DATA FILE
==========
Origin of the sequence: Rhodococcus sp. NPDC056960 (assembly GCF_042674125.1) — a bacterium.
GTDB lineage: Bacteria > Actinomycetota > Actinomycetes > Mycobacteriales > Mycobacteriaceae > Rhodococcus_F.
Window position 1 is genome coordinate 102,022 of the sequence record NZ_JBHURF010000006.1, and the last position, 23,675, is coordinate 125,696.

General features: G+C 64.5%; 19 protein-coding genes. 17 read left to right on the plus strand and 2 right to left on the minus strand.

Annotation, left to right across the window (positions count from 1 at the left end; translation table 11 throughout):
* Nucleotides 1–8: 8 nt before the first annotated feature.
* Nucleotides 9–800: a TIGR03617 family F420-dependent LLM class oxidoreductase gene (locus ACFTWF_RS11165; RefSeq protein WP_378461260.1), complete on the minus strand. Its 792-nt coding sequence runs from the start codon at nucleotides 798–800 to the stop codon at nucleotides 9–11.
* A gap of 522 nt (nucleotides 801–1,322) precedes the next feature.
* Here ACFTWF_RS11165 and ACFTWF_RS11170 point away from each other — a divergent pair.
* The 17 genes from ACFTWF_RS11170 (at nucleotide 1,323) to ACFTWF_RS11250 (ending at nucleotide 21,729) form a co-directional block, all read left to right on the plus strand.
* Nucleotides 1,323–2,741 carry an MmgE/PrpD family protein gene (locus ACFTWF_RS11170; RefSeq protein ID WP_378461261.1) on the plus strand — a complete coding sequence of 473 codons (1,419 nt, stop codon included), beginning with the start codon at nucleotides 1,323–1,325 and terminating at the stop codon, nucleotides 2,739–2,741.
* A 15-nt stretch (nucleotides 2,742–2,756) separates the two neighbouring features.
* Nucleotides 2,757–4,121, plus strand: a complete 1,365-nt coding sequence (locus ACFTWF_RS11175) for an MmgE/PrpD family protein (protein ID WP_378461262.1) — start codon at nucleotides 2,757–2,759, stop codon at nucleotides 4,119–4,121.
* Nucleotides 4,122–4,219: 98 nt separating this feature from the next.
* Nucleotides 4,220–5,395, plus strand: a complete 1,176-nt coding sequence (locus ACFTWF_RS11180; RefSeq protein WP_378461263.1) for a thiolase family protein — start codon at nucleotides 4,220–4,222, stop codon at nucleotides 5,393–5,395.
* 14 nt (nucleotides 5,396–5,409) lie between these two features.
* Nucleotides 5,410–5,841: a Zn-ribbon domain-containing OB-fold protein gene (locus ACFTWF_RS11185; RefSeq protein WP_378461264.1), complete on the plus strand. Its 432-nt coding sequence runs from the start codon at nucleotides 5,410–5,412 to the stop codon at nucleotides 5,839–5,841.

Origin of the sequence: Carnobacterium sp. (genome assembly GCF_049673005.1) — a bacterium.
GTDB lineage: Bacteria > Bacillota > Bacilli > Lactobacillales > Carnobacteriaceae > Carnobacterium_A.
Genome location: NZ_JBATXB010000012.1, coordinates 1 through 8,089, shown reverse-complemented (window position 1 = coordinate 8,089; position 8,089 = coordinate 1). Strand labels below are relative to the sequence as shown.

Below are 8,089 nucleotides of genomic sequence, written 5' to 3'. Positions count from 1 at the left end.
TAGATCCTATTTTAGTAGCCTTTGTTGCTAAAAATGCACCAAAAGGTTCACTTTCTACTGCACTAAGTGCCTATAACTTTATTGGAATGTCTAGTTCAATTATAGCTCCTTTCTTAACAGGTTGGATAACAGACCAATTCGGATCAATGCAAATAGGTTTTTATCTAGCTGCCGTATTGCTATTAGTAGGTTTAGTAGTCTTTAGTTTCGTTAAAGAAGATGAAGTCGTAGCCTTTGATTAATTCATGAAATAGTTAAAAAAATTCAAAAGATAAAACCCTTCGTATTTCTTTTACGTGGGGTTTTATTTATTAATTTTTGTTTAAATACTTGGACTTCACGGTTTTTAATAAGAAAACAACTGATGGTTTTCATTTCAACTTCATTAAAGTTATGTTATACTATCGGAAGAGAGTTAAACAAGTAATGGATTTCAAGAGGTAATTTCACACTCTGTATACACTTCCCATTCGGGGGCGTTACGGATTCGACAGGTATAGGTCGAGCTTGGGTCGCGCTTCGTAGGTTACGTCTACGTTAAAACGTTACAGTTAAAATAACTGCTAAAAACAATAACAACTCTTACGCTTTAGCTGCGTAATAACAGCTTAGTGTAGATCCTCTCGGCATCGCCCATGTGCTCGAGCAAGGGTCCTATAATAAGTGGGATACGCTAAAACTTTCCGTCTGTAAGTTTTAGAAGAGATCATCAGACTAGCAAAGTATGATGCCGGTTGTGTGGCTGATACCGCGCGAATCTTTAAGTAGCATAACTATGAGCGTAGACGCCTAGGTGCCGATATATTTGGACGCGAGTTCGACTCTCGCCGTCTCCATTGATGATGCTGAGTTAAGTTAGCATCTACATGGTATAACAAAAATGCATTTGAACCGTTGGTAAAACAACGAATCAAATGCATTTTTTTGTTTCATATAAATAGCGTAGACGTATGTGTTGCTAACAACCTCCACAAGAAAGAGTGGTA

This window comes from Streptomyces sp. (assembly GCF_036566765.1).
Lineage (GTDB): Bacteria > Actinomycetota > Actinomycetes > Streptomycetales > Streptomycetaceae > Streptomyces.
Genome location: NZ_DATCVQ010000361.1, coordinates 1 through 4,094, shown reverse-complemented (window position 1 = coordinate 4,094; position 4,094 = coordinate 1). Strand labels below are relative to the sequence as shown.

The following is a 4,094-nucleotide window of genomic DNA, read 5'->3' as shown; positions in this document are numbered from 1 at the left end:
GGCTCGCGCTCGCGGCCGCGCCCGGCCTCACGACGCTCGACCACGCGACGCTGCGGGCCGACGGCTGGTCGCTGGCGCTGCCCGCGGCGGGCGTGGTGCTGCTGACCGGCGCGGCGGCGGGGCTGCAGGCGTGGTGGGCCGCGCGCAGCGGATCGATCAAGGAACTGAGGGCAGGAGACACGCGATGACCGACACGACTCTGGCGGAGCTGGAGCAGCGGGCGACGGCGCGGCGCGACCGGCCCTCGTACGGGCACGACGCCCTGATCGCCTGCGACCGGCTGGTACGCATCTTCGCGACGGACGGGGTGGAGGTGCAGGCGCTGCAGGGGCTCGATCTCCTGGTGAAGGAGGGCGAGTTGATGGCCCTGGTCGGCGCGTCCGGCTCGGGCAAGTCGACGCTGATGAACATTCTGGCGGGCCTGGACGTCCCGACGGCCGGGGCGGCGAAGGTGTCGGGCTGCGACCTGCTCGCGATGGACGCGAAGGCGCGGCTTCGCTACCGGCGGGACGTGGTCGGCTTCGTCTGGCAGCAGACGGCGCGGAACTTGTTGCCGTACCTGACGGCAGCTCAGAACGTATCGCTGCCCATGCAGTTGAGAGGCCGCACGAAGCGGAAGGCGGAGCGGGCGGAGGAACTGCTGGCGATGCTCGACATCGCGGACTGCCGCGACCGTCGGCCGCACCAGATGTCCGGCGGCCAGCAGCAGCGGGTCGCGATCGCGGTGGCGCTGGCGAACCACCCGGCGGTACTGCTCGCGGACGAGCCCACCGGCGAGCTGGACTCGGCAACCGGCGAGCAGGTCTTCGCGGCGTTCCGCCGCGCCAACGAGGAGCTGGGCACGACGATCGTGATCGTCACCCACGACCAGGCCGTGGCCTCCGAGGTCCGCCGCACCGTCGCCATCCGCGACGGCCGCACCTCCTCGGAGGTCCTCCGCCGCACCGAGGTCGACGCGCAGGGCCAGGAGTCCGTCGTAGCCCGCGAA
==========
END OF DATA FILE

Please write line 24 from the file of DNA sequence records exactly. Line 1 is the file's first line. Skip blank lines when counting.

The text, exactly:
Lineage (GTDB): Bacteria > Actinomycetota > Actinomycetes > Streptomycetales > Streptomycetaceae > Streptomyces.